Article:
There have always been scientists and mathematicians unafraid to bring God into the picture. The astronomer Johannes Kepler (1571-1630) was inspired to think that with the aid of a telescope and scientific equations he “could think God’s thought after him.”
Charles Coulson, who held chairs of physics, mathematics and chemistry, was in the tradition of those earlier thinkers who viewed science as “a fit subject for a Sabbath day.” In his 1955 workScience and Christian Belief, Coulson commented: “The reality of God affects every issue, since whatever we see, wherever we look, whether we recognise it as true or not, we cannot touch or handle the things of earth and not, in that very moment, be confronted with the sacraments of heaven.”
A World Beyond the Physical?
The same “who” and “why” questions we wrestle with today were probed by Heraclitus of Ephesus, a Greek thinker who lived in the sixth century B.C. Heraclitus was a philosopher who was also a theologian:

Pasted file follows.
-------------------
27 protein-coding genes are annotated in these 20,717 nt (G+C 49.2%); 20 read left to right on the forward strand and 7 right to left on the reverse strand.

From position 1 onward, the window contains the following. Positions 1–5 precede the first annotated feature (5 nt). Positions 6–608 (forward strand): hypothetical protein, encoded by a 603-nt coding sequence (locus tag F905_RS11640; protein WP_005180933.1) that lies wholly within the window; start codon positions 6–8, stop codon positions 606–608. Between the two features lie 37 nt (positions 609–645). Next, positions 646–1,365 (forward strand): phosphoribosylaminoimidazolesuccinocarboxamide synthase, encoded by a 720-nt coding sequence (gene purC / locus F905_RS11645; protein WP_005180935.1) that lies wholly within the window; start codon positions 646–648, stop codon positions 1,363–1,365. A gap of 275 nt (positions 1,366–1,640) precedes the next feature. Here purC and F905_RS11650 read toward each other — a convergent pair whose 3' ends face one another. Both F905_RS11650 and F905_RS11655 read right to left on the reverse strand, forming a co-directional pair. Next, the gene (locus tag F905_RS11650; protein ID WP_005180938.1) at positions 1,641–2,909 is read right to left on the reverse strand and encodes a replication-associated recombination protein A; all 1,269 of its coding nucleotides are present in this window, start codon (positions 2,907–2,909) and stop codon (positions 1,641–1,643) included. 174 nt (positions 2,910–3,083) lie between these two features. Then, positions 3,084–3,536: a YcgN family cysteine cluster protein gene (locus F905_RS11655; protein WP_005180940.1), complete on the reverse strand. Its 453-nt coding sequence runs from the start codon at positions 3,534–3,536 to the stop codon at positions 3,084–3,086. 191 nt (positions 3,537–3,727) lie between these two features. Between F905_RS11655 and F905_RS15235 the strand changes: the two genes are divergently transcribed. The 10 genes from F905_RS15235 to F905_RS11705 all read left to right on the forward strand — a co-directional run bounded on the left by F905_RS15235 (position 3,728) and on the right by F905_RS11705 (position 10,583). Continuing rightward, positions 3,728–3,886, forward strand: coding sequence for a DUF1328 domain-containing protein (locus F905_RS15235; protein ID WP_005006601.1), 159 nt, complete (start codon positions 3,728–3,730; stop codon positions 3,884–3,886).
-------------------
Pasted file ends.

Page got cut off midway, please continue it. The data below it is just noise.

Like most philosophers he longed to find the One behind the Many, some mind-steadying unity and order amid the chaotic flux and multiplicity of the world…if we could understand the world as a whole we should see in it a vast impersonal wisdom, a Logos or Reason or Word. (Will Durant, The Life of Greece, pages 144, 147)
The broad outlines of Heraclitus’ quest near the dawn of Western civilization seem curiously up to date. His formulation of the Logos as the unseen rational principle behind what we see — of a vast, impersonal mind behind matter — these ideas greatly influenced Greek thought:
Among the philosophers the precise significance of Logos varies, but it stands usually for ‘reason’…. The Logos is a shock absorber between God and the universe, and the manifestation of the divine principle in the world. (Evangelical Dictionary of Theology, page 645).
The Greek Stoic philosophers adapted and extended this concept.
The Stoics asked, “What keeps the stars in their courses? What makes the tides ebb and flow? What makes day and night come in unalterable order? What brings the seasons round at their appointed times?” And they answered; “All things are controlled by theLogos of God. The Logos is the power which puts sense into the world, the power which makes the world an order instead of a chaos, the power which set the world going and keeps it going in its perfect order” (William Barclay, Daily Study Bible: John, Volume One, page 35).